ST. LOUIS (AP) _ First, Steve Trachsel was awful. Then, he got hurt. Now it's up to Oliver Perez _ yes, Oliver Perez _ to keep the New York Mets in the NL championship series.
Trachsel lasted just three outs and 43 mostly mediocre pitches in the Mets' 5-0 loss Saturday night, which gave the St. Louis Cardinals a 2-1 lead in the best-of-seven-series. New York's batters were just as brutal, getting only three hits and extending their scoreless streak to 12 innings.
``We're not going to panic,'' a dejected Trachsel said softly. ``We haven't panicked all season, so there's no reason to do that now.''
Pitching for the Mets for perhaps the final time, he gave up five hits and five walks, was charged with five runs and came out with a bruised right thigh one batter after Preston Wilson's comebacker, which was hit so hard that the ball ricocheted into short left field.
``It stiffened up so quickly, it kind of took me by surprise,'' Trachsel said.
He was a little bit in denial of his poor pitching before that, claiming: ``I wasn't missing by a lot. I was probably trying to be too fine, too early.'' He said Jeff Suppan's home run came off an 0-2 fastball that ``wasn't really a mistake.''
His bruise might as well be a symbol for the New York's playoff run, which has risen and fallen in a pattern resembling the Gateway Arch beyond center field at Busch Stadium.
With injuries to Pedro Martinez and Orlando Hernandez, the Mets have just one dependable starter _ Tom Glavine, who has pitched 13 shutout innings in a pair of starts. But clearly, one is not enough.
John Maine and Trachsel have given up 11 earned runs in 12 2-3 innings, a 7.82 ERA.
And next up in Game 4 Sunday night is Perez, who went 3-13 for Pittsburgh and the Mets, who acquired him on July 31 with Roberto Hernandez in the Xavier Nady deal. Perez, who hasn't pitched since Oct. 1, will be only the second pitcher in baseball history to make a postseason start after going 10 games under .500 during the regular season _ the first since Arizona's Albie Lopez in 2001.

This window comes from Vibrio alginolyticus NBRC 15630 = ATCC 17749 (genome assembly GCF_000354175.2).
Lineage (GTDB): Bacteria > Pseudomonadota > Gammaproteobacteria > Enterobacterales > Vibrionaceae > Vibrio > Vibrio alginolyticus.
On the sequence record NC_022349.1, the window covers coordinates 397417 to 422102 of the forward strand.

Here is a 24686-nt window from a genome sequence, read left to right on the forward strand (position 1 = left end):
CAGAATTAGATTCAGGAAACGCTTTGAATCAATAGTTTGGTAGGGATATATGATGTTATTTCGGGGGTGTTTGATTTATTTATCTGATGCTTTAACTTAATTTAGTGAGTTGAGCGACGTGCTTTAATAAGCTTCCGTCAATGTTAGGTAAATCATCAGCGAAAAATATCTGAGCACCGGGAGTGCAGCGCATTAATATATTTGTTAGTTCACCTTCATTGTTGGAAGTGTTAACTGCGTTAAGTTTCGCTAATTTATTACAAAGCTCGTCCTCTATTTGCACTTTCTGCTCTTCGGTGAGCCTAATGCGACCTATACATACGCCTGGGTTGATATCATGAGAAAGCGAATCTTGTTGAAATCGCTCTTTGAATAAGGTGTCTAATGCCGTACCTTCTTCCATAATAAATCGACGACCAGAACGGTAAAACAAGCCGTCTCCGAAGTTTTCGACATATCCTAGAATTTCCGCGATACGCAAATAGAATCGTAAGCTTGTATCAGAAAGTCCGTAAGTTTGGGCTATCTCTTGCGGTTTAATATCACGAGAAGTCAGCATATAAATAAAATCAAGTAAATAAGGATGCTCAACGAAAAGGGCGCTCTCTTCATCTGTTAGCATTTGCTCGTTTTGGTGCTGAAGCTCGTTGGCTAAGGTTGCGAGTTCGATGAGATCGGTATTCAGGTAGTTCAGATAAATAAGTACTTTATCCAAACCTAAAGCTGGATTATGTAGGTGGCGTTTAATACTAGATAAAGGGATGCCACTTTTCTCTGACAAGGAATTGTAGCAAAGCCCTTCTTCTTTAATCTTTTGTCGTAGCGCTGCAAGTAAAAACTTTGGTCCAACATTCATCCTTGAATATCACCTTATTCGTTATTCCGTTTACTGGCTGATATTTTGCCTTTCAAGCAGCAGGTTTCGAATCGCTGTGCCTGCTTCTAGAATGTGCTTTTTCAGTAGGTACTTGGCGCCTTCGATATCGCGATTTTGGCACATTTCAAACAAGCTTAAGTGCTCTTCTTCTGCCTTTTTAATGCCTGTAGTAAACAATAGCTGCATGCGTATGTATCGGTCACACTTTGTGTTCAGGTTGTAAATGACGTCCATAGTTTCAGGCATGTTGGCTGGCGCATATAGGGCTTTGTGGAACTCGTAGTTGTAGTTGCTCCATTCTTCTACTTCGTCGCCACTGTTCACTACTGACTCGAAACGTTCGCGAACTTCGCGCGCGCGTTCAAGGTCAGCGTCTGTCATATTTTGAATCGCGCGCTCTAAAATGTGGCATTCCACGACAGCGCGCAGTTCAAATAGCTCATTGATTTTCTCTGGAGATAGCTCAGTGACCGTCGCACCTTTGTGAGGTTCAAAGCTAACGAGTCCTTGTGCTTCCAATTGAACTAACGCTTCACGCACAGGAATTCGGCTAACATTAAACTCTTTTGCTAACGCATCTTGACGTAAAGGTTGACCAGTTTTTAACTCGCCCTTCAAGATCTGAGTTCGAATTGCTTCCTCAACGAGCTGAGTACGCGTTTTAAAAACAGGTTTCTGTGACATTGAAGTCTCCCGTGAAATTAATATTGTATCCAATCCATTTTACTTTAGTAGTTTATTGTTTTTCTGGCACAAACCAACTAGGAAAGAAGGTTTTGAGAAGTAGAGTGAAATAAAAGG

He'll be opposed by Anthony Reyes, who also hasn't pitched since the last day of the regular season.
``The guy they got pitching is kind of in the same boat,'' said David Wright, who dropped to 0-for-9 in the series. ``It's going to be a good matchup. It's two young guys going at it, trying to make a name for themselves.''
Thus far, the Mets have followed the pattern of the Yankees in the first round against Detroit. The pinstripes won their opener, wasted a lead in Game 2, then got shut out in Game 3 on the road.
Carlos Delgado rejected the comparison.
``Last time I checked, we had `Mets' in front of us, not `Yankees,' `` he said.
The way things are going, the best chance the Mets have to is make Glavine their everyday pitcher, emulating Charles ``Old Hoss'' Radbourn, who made 73 starts for the National League's Providence Grays in 1884. Depending on the record book, ``Old Hoss'' had 59 or 60 wins to go along with 12 losses, 73 complete games and 678 2-3 innings. He never topped 28 wins after that.
As it is, Glavine is scheduled to pitch on three days' rest in Game 5 on Sunday night. His last start on short rest was June 7 at Los Angeles, when he allowed seven hits _ three of them homers _ and six runs over 5 1-3 innings in a 9-7 win.
While he's 8-6 with 3.53 ERA in 25 regular-season starts on short rest, the 40-year-old left-hander is _ yikes! _ 2-5 with a 6.75 ERA in postseason starts without full rest.
But first comes Perez.
``Tomorrow, we win that, we tie it up,'' manager Willie Randolph said. ``We win three, we'll go to the World Series. That's the way I'm looking at it.''